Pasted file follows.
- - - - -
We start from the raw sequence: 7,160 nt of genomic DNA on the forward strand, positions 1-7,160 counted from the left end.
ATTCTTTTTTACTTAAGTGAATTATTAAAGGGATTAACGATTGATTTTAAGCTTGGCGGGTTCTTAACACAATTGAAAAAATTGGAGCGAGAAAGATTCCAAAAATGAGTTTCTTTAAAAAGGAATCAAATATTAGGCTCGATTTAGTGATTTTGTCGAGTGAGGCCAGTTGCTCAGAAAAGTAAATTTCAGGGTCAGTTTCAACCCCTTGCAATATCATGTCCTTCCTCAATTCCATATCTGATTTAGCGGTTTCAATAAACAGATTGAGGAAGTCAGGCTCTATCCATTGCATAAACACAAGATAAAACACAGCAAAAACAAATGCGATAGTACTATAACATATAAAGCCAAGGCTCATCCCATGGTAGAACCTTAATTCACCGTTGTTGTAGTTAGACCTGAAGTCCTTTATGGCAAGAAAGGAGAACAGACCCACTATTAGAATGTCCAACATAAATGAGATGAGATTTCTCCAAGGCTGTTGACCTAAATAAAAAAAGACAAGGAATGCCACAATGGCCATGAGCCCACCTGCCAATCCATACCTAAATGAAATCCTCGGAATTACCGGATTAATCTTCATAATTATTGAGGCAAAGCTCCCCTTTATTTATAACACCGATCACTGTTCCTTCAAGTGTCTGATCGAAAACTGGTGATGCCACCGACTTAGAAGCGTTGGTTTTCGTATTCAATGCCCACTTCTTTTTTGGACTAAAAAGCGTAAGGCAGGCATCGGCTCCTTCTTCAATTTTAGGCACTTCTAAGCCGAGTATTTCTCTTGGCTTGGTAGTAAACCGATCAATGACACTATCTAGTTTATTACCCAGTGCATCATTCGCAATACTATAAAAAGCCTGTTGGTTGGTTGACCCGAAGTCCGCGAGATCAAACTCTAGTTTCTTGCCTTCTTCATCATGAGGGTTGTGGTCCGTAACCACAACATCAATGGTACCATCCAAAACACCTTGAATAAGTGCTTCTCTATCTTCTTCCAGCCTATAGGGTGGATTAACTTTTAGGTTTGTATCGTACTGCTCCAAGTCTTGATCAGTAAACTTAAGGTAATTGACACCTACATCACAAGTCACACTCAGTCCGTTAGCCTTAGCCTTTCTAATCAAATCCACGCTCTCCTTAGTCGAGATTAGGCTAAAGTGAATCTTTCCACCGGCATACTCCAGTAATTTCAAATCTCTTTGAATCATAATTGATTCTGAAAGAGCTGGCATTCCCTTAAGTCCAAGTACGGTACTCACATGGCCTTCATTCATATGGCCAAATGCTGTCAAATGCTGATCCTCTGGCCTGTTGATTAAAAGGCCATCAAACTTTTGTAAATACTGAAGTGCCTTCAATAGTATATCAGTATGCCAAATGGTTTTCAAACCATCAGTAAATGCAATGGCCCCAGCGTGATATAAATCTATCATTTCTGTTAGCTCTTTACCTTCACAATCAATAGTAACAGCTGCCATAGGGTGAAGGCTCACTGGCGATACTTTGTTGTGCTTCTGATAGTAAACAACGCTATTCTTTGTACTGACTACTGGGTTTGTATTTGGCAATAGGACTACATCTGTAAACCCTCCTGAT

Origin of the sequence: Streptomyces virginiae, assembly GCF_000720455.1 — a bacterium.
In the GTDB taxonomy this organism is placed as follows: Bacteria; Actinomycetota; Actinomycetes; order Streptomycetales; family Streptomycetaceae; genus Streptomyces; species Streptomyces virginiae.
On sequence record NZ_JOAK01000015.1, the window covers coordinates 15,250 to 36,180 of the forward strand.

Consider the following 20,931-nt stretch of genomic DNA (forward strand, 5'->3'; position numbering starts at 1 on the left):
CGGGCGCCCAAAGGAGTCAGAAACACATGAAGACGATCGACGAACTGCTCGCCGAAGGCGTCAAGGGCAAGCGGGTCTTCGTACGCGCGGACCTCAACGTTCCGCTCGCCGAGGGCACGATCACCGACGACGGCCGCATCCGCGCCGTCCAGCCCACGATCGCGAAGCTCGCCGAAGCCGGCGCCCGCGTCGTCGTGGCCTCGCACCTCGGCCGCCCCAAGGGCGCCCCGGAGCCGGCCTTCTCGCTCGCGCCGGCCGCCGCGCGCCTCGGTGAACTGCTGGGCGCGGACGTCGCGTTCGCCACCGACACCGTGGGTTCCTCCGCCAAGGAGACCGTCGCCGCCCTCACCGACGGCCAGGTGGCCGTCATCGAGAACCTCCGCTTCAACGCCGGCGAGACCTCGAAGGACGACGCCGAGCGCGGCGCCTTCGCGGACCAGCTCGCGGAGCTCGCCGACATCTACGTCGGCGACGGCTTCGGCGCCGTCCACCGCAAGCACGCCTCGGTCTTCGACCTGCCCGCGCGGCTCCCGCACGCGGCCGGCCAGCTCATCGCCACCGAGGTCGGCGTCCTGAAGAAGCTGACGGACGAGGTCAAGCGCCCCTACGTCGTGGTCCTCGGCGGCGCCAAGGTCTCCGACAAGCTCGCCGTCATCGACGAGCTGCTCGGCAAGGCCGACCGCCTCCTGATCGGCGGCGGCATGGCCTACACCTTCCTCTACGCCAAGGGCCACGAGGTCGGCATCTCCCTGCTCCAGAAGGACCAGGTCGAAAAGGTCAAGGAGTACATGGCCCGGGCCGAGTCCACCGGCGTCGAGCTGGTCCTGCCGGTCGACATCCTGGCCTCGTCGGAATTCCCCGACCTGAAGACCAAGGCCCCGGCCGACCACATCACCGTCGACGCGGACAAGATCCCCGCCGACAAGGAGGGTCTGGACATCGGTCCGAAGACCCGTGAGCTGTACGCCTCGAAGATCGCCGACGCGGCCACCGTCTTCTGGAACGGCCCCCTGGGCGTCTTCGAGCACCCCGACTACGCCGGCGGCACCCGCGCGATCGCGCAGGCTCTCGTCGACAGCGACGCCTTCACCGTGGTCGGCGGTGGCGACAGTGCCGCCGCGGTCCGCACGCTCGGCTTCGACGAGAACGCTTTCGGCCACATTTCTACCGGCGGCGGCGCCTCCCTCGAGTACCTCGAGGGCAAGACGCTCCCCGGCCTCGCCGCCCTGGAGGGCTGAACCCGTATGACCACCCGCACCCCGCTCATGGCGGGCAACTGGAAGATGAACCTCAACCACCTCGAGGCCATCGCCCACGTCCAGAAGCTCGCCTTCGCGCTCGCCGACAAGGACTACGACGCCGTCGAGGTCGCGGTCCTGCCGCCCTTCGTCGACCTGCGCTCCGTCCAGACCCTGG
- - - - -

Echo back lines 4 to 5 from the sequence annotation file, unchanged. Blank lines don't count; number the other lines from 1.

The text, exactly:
In the GTDB taxonomy this organism is placed as follows: Bacteria; Actinomycetota; Actinomycetes; order Streptomycetales; family Streptomycetaceae; genus Streptomyces; species Streptomyces virginiae.
On sequence record NZ_JOAK01000015.1, the window covers coordinates 15,250 to 36,180 of the forward strand.